Mormonism is a step-by-step, goal-driven religion. We get baptized, go to church, serve a mission (if male), marry in the temple, raise a family, serve in callings, keep the commandments, and achieve exaltation. Sounds pure and simple, but this focus on goals has drawbacks for some members—disappointment and loss of broader opportunities.
First of all—not all goals are under our control. Good Mormons can keep the commandments, follow the prophet, and still end up unmarried at age 35. Good Mormons have also attained a temple marriage only to find themselves incompatible with or even deserted by their eternal companion. Magnifying callings doesn’t guarantee being called to a prestigious position. Keeping the Word of Wisdom doesn’t prevent all disease, and paying tithing doesn’t always protect against job loss.
Secondly—a narrow focus on LDS goals limits opportunities for broader experiences. Most, but not all, returned missionaries describe their mission experiences as personally rewarding. Yet, choosing to serve a mission means choosing not to spend time and resources on other educational, spiritual, or service possibilities. Focusing only on temple marriage can cause Mormons to overlook opportunities to meet and date outstanding non-Mormons with whom they might find happiness. Limiting scripture study to LDS scriptures restricts time for accessing the wisdom of other faiths and philosophers. Donating time and energy to LDS callings limits time for community service.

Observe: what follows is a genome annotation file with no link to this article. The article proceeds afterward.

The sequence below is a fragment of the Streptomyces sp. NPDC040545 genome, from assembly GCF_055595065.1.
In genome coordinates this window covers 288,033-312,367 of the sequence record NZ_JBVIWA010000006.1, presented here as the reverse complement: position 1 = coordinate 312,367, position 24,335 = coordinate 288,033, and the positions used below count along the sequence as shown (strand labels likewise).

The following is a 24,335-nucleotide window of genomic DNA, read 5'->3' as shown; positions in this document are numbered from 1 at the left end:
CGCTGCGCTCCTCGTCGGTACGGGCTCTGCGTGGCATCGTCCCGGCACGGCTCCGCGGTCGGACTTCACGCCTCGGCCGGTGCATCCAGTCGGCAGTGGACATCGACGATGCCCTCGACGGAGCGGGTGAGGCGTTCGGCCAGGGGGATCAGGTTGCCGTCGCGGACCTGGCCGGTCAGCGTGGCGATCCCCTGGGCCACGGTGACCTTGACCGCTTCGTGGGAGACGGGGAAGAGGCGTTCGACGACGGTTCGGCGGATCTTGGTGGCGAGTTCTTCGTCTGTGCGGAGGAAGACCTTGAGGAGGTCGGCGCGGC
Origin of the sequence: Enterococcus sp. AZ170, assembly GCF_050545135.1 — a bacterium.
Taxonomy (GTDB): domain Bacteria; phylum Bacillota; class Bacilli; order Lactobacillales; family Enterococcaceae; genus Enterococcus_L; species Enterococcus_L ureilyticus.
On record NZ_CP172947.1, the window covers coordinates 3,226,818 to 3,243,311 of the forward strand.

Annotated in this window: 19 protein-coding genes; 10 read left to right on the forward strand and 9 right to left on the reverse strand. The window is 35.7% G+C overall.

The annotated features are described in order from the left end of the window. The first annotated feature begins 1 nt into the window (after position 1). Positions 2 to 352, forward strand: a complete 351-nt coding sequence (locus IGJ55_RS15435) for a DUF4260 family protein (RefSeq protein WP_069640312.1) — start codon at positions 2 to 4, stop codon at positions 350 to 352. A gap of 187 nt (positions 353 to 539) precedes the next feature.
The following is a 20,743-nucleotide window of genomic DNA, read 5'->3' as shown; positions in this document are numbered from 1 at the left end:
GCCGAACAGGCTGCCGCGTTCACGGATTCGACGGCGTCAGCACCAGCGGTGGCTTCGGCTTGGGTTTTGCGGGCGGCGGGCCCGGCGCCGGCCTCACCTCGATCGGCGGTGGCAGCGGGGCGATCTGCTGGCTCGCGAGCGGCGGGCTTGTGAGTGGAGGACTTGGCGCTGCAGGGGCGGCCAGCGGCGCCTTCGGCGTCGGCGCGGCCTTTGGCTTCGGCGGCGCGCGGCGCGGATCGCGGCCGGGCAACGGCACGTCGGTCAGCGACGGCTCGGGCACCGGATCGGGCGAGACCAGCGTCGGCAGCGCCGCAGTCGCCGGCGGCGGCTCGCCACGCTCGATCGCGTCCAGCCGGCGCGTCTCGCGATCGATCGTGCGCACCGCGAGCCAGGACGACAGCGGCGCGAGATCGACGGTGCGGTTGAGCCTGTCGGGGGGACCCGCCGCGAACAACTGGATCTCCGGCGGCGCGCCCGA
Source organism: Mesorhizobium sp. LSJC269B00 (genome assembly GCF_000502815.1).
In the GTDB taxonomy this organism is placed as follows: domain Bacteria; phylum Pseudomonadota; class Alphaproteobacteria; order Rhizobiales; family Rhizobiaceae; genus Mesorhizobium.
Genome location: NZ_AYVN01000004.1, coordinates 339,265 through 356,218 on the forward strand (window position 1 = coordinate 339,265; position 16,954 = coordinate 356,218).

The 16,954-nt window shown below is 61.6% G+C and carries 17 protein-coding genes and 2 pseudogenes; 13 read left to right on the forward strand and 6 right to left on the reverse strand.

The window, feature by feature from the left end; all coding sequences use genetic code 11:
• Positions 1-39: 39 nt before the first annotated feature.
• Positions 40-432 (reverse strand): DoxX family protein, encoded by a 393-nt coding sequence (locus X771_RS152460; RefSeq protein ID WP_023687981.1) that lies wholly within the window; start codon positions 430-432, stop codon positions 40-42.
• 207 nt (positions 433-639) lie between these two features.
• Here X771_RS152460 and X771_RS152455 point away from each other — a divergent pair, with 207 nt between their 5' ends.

None of these Mormon goals is bad. But is it beneficial to focus on a script so narrow that we fail to recognize all of the good choices God has given us? Choosing to do one thing always means choosing not to do others, and we cannot predict with 100% accuracy the consequences of any of our decisions. Since human beings come with widely differing abilities, we can’t all follow the same pattern and expect identical results.